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Tuesday, 12 January 2016

Liederabend with Sarah-Jane Brandon and Gary Matthewman

Sarah-Jane Brandon
Sarah-Jane Brandon
Schubert, Wolf, Brahms, Strauss; Sarah-Jane Brandon, Gary Matthewman; Lied in London
Reviewed by Robert Hugill on Jan 10 2016
Delightfully engaging evening of lieder from young soprano

On Sunday 10 January 2016 there was one of pianist Gary Matthewman's Lied in London evenings. For this evening, it had been intended to perform Hugo Wolf's Italienisches Liederbuch complete, but illness meant that the concert had to given without a baritone. So soprano Sarah-Jane Brandon sang a selection from Wolf's Italienisches Liederbuch along with songs by Schubert (including Viola), Brahms' Zigeunerlieder Op.103 and a group of songs by Richard Strauss. Singing from memory throughout, Sarah-Jane Brandon gave no sense that this had been a hastily assembled recital and throughout the evening gave a consummate and highly engaging performance.

Gary Matthewman - © Johan Persson
Gary Matthewman
© Johan Persson
Brandon and Matthewman opened with Schubert, starting with Herrn Josef Spaun, Assessor in Linz a comic jeux d'esprit written to his friend Spaun who had got a job in Linz and wasn't corresponding with Schubert and his friends back in Vienna. It is written as a recitative and aria, in highly dramatic form as if from a woman scorned, delivered by Brandon and Matthewman with brilliant dead-pan drama. Perhaps the best known of the group was the beautiful Im Abendrot but the concluding song of the group, though not so well known, was extremely striking. Viola is a very long song, almost a scena, in which the travails of a poor flower are given emotional weight by anthropomorphic means. Brandon's performance was thoroughly engaging, bringing out the lighter delight of the song without it ever outstaying its welcome.

The selection from Hugo Wolf's Italienisches Liederbuch enabled Sarah-Jane Brandon to show the lighter side of her personality. She brought a lovely humour to Auch keline Dinge konnen uns entzucken and Mein Liebster ist so klein, and continued giving each song a nicely engaging feeling of humour and personality, through to the sly wit of Ich hab'in Penna einen Liebsten wohnen.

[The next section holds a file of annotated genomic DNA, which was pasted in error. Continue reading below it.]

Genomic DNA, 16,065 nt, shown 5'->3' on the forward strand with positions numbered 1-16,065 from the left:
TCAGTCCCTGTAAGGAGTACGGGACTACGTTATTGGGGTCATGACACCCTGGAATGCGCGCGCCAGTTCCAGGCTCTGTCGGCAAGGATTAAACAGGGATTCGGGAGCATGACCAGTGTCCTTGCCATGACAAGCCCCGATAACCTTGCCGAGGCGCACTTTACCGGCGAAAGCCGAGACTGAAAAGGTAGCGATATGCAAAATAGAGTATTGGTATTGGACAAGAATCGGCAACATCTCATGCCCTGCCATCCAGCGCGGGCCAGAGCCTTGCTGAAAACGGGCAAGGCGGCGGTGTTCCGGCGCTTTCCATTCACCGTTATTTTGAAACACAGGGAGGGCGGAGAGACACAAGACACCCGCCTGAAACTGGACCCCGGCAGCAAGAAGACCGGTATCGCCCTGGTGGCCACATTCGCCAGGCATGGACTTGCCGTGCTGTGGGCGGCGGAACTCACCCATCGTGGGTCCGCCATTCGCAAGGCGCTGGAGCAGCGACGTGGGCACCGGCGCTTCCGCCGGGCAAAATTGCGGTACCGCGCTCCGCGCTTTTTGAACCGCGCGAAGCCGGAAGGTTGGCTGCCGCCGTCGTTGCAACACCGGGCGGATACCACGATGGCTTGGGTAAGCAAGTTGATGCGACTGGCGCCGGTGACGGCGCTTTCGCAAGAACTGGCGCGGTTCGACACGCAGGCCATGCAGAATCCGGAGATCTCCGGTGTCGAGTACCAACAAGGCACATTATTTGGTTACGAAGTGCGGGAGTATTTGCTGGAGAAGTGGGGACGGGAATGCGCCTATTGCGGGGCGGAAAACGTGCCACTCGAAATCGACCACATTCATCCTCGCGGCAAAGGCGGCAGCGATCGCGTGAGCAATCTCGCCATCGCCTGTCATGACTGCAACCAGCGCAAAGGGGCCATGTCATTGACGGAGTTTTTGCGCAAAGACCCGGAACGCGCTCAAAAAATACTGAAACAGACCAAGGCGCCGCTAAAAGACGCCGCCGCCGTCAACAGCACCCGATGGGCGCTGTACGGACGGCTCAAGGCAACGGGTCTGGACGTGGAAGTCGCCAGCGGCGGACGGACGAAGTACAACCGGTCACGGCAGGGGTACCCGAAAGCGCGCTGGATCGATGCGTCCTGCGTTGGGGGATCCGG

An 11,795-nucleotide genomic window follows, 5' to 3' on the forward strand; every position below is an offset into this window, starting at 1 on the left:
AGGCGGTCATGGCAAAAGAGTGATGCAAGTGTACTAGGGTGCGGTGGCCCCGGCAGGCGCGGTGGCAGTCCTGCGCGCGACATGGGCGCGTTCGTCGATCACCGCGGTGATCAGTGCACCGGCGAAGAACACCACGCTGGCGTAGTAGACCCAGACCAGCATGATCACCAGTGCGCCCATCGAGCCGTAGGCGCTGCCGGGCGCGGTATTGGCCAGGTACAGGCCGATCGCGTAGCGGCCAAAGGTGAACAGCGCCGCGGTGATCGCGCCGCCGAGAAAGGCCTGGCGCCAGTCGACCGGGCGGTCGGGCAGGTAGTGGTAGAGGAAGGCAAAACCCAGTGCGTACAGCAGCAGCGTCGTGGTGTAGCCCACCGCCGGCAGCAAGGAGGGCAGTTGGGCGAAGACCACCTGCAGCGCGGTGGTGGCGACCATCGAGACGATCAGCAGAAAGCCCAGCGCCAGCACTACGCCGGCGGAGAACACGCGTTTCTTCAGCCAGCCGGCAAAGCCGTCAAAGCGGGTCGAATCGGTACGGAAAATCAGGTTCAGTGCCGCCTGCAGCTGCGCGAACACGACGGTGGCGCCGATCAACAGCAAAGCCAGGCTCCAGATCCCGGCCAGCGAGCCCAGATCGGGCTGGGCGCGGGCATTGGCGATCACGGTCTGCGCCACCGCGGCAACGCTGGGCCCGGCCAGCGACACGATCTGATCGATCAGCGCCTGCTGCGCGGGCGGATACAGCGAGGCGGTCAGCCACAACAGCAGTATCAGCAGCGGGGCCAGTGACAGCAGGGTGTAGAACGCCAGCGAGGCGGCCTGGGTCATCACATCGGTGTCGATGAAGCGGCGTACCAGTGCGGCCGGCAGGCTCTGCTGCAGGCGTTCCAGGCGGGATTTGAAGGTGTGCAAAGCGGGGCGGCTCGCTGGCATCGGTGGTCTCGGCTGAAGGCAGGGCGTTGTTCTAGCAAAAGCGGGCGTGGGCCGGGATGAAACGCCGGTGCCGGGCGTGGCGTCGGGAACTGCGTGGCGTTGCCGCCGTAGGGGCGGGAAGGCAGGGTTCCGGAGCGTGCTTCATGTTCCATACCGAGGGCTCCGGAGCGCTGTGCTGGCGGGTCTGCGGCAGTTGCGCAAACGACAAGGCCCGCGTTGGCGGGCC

Brahms' Zigeunerlieder were similarly characterful, with both Brandon and Matthewman clearly enjoying the way Brahms evokes the Hungarian gypsy element in the music, with Brahms mining the same vein has his Hungarian Dances. It wasn't all lightness and fun, there was emotion and dark drama too. The evening concluded with a group of four Richard Strauss songs, all quite well known Ruhe, meine Seele!, Cacilie, Heimliche Aufforderung and Morgen. Brandon brought a lovely sense of flexible line to these, singing with apparent ease and able to fine her voice down to chamber proportions where necessary. Quite Magical.

Throughout the evening, Brandon showed a fine attention to the text and each song was vividly sung and fully engaged. This was a programme with a multitude of small pleasures, as both Brandon and Matthewman showed care and attention to each song. And throughout Matthewman gave fine support and partnership from the piano.

As occasionally happens at these evening, Gary Matthewman continued his experiment with using surtitles rather than having printed texts. This was by and large successful as it meant that we were paying attention to Sarah Jane Brandon and the texts projected just above her head, rather than to our printed words.

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